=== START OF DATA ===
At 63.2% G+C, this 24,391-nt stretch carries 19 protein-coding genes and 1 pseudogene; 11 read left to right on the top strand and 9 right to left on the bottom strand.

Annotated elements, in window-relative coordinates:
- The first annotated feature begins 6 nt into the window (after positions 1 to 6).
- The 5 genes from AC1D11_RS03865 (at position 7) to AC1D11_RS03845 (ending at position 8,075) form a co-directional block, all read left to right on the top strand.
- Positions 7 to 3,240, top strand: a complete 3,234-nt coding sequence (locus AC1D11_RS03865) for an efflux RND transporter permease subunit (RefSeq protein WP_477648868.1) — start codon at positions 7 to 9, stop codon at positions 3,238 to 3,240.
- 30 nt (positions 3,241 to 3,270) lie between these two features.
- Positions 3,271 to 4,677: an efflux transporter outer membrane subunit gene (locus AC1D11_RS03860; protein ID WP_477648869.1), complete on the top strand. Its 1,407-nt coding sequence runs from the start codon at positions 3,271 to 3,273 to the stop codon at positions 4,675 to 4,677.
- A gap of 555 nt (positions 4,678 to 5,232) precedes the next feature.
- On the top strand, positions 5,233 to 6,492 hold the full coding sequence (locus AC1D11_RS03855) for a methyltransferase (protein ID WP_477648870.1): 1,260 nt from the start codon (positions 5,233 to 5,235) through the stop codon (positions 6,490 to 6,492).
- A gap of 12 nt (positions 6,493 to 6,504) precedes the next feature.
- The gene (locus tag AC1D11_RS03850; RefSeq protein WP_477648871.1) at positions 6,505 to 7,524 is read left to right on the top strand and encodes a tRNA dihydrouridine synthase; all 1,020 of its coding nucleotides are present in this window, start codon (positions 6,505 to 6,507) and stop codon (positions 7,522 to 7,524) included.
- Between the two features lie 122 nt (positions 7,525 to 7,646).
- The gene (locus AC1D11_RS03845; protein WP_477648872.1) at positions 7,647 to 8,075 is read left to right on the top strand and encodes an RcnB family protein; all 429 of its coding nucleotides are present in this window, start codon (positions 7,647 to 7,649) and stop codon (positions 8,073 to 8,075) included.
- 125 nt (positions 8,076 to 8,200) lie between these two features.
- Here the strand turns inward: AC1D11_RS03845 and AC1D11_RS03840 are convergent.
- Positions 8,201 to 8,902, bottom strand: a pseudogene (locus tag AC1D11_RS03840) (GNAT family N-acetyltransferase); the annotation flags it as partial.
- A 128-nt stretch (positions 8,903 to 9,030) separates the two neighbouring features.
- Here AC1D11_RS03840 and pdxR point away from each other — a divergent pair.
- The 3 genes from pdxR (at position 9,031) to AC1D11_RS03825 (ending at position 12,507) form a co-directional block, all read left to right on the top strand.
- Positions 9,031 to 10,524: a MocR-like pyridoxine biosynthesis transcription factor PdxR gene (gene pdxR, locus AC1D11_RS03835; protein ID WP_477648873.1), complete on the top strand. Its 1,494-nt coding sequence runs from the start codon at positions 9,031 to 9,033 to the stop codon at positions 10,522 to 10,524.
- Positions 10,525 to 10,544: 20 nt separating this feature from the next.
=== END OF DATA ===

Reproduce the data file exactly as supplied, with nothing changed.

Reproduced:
At 63.2% G+C, this 24,391-nt stretch carries 19 protein-coding genes and 1 pseudogene; 11 read left to right on the top strand and 9 right to left on the bottom strand.

Annotated elements, in window-relative coordinates:
- The first annotated feature begins 6 nt into the window (after positions 1 to 6).
- The 5 genes from AC1D11_RS03865 (at position 7) to AC1D11_RS03845 (ending at position 8,075) form a co-directional block, all read left to right on the top strand.
- Positions 7 to 3,240, top strand: a complete 3,234-nt coding sequence (locus AC1D11_RS03865) for an efflux RND transporter permease subunit (RefSeq protein WP_477648868.1) — start codon at positions 7 to 9, stop codon at positions 3,238 to 3,240.
- 30 nt (positions 3,241 to 3,270) lie between these two features.
- Positions 3,271 to 4,677: an efflux transporter outer membrane subunit gene (locus AC1D11_RS03860; protein ID WP_477648869.1), complete on the top strand. Its 1,407-nt coding sequence runs from the start codon at positions 3,271 to 3,273 to the stop codon at positions 4,675 to 4,677.
- A gap of 555 nt (positions 4,678 to 5,232) precedes the next feature.
- On the top strand, positions 5,233 to 6,492 hold the full coding sequence (locus AC1D11_RS03855) for a methyltransferase (protein ID WP_477648870.1): 1,260 nt from the start codon (positions 5,233 to 5,235) through the stop codon (positions 6,490 to 6,492).
- A gap of 12 nt (positions 6,493 to 6,504) precedes the next feature.
- The gene (locus tag AC1D11_RS03850; RefSeq protein WP_477648871.1) at positions 6,505 to 7,524 is read left to right on the top strand and encodes a tRNA dihydrouridine synthase; all 1,020 of its coding nucleotides are present in this window, start codon (positions 6,505 to 6,507) and stop codon (positions 7,522 to 7,524) included.
- Between the two features lie 122 nt (positions 7,525 to 7,646).
- The gene (locus AC1D11_RS03845; protein WP_477648872.1) at positions 7,647 to 8,075 is read left to right on the top strand and encodes an RcnB family protein; all 429 of its coding nucleotides are present in this window, start codon (positions 7,647 to 7,649) and stop codon (positions 8,073 to 8,075) included.
- 125 nt (positions 8,076 to 8,200) lie between these two features.
- Here the strand turns inward: AC1D11_RS03845 and AC1D11_RS03840 are convergent.
- Positions 8,201 to 8,902, bottom strand: a pseudogene (locus tag AC1D11_RS03840) (GNAT family N-acetyltransferase); the annotation flags it as partial.
- A 128-nt stretch (positions 8,903 to 9,030) separates the two neighbouring features.
- Here AC1D11_RS03840 and pdxR point away from each other — a divergent pair.
- The 3 genes from pdxR (at position 9,031) to AC1D11_RS03825 (ending at position 12,507) form a co-directional block, all read left to right on the top strand.
- Positions 9,031 to 10,524: a MocR-like pyridoxine biosynthesis transcription factor PdxR gene (gene pdxR, locus AC1D11_RS03835; protein ID WP_477648873.1), complete on the top strand. Its 1,494-nt coding sequence runs from the start codon at positions 9,031 to 9,033 to the stop codon at positions 10,522 to 10,524.
- Positions 10,525 to 10,544: 20 nt separating this feature from the next.